Julie McKay, FCP
Stress and Your Cycle Part 2
Updated: Mar 7
In a previous blog post, I discussed how stress can cause double peaks. However, there are other ways that stress can affect your cycle. As I discussed previously, this stress doesn't have to be bad stress. It can be positive (like planning for a wedding) or negative (like being sick). Both physical and emotional stress can impact your cycle. In addition, stress can be either acute or chronic. But regardless of the type of stress, it can alter your cycle. The effects can be quite varied. Stress can affect different women in different ways. Sometimes, there may be a longer peak-type mucus buildup when stress is present. In other cases, the peak day, which closely corresponds with ovulation, may occur later in the cycle. At times, there may be a dry or limited mucus cycle. Your chart can give insight into your general health. It can show how stress and even other components of your lifestyle such as diet are affecting you.
If stress is affecting your cycle, it is likely to be affecting your health and well-being in other ways as well. But just telling someone to "stress less" or "try not to stress" is not helpful, especially for someone who struggles with anxiety. I've heard this kind of advice from doctors, and while it is well intentioned and true, it doesn't help or give me a concrete way to reduce my stress level. So what are some ways we can reduce stress? Some stress will be inevitable as part of our daily lives, but taking time to recharge and relax is important. Taking time or even scheduling time in your planner or phone calendar for things you enjoy doing can be a good first step. While we might think we're too busy for this sort of thing, taking care of ourselves and our health is important. Whether it's crocheting, reading, getting out into nature, or playing sports, if it helps you relax and recharge it's worth the time investment. Exercise is another fairly obvious strategy to manage stress. It can help decrease the amount of stress hormones in your bloodstream, such as cortisol and adrenaline, and can increase the level of endorphins which can improve your mood and reduce pain. Try to do something you enjoy and start small if you're not in the routine of exercising. Just like it takes time and effort to get into the habit of making observations and charting, it takes time to incorporate other healthy habits like exercise into your life.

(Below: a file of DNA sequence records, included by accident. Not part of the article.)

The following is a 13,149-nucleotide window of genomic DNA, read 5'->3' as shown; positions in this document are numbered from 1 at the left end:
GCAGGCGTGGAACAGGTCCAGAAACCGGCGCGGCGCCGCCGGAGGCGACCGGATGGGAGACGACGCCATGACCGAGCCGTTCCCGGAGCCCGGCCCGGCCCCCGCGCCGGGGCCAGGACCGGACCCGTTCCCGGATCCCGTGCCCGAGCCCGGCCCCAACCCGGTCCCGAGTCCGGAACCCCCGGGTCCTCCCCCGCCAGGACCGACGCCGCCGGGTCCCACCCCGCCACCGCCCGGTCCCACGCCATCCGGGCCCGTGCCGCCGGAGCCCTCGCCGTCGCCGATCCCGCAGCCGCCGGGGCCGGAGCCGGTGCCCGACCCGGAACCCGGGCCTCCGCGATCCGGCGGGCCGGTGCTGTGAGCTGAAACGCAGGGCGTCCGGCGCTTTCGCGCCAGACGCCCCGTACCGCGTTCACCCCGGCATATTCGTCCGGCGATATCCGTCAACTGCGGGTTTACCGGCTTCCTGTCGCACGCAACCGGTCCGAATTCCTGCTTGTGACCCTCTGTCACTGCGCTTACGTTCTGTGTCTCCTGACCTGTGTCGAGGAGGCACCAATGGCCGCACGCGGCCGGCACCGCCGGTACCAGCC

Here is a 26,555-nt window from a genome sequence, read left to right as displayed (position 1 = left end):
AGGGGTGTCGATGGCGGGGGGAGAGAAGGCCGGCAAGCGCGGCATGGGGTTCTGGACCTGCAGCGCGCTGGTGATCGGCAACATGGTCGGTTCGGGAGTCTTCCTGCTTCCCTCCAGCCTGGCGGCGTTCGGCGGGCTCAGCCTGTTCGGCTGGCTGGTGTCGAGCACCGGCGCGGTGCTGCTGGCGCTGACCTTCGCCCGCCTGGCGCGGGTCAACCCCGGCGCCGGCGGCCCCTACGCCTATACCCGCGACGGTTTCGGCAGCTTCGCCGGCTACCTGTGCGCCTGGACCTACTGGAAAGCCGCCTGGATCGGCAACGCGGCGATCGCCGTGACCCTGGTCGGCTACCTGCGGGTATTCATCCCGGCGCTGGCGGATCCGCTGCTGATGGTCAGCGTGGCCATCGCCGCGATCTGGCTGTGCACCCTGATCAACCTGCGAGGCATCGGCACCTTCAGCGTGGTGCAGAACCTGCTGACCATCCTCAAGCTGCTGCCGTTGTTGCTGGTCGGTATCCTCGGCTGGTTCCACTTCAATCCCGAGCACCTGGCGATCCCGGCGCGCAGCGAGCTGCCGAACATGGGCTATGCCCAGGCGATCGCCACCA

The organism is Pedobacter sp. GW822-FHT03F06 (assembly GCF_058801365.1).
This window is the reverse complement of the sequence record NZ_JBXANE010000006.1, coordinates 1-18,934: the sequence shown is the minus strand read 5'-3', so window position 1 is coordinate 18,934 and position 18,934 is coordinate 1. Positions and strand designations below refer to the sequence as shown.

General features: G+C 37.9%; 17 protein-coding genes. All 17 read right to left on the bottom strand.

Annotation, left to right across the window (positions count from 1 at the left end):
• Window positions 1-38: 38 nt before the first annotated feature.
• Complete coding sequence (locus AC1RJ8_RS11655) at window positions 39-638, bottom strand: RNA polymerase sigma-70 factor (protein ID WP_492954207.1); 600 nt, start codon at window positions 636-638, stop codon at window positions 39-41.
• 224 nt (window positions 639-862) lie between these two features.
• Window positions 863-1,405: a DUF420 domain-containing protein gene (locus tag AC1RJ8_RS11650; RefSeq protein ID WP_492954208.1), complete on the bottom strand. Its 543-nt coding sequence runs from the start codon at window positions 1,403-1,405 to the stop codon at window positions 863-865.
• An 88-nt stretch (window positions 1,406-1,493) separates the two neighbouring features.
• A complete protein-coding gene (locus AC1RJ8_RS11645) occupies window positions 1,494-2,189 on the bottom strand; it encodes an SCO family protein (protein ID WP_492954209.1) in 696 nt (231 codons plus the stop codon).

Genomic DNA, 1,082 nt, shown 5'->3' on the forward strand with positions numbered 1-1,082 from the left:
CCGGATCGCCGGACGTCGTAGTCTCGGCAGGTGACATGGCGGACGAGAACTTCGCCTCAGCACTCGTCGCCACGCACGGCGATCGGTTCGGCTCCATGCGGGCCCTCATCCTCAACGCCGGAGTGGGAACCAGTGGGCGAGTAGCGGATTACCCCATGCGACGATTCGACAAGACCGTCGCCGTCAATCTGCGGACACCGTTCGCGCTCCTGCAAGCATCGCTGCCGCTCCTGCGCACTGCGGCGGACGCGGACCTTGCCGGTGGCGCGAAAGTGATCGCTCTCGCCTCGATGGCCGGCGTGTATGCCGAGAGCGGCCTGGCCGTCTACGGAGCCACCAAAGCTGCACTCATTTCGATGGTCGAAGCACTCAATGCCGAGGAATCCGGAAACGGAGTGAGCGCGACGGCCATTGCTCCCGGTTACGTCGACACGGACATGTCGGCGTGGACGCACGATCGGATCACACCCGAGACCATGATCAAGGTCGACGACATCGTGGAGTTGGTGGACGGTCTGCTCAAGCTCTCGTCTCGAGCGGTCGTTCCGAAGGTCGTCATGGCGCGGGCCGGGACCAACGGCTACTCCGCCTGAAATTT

Getting good sleep and eating healthy are other key components of managing stress. Again, take it one step at a time if you're looking to eat healthier. You could add in more veggies. I love a salad with a homemade vinaigrette dressing or fresh veggies and hummus as a snack. I've found having a bedtime routine does wonders for improving my sleep quality and helping me stay asleep. Personally, I enjoy taking some time to read a book after I've brushed my teeth and before it's lights out. It helps slow down my mind. To help my body prepare for sleep, I like doing progressive muscle relaxation. Basically you tighten each part of your body one by one starting with your feet and moving up to your head. Then you relax each part of your body one by one starting with your face and moving down to your feet. Doing it multiple times will help especially at the beginning. Doing stretches before bed helps me sleep more comfortably especially during pregnancy, so I don't go to bed with tight muscles.
Finally, a therapist can help you find ways of reducing stress in your life. Therapists can teach stress management techniques as well as help you work through big stressors in your life. This can be especially important if you need support during a difficult season, such as healing after a miscarriage, struggling with postpartum depression, or dealing with infertility. It can be daunting to start therapy, but it is worth it to improve your well-being and ability to deal with stressors. Your practitioner can provide you with a referral for a therapist. Don't hesitate to reach out. We are here for you!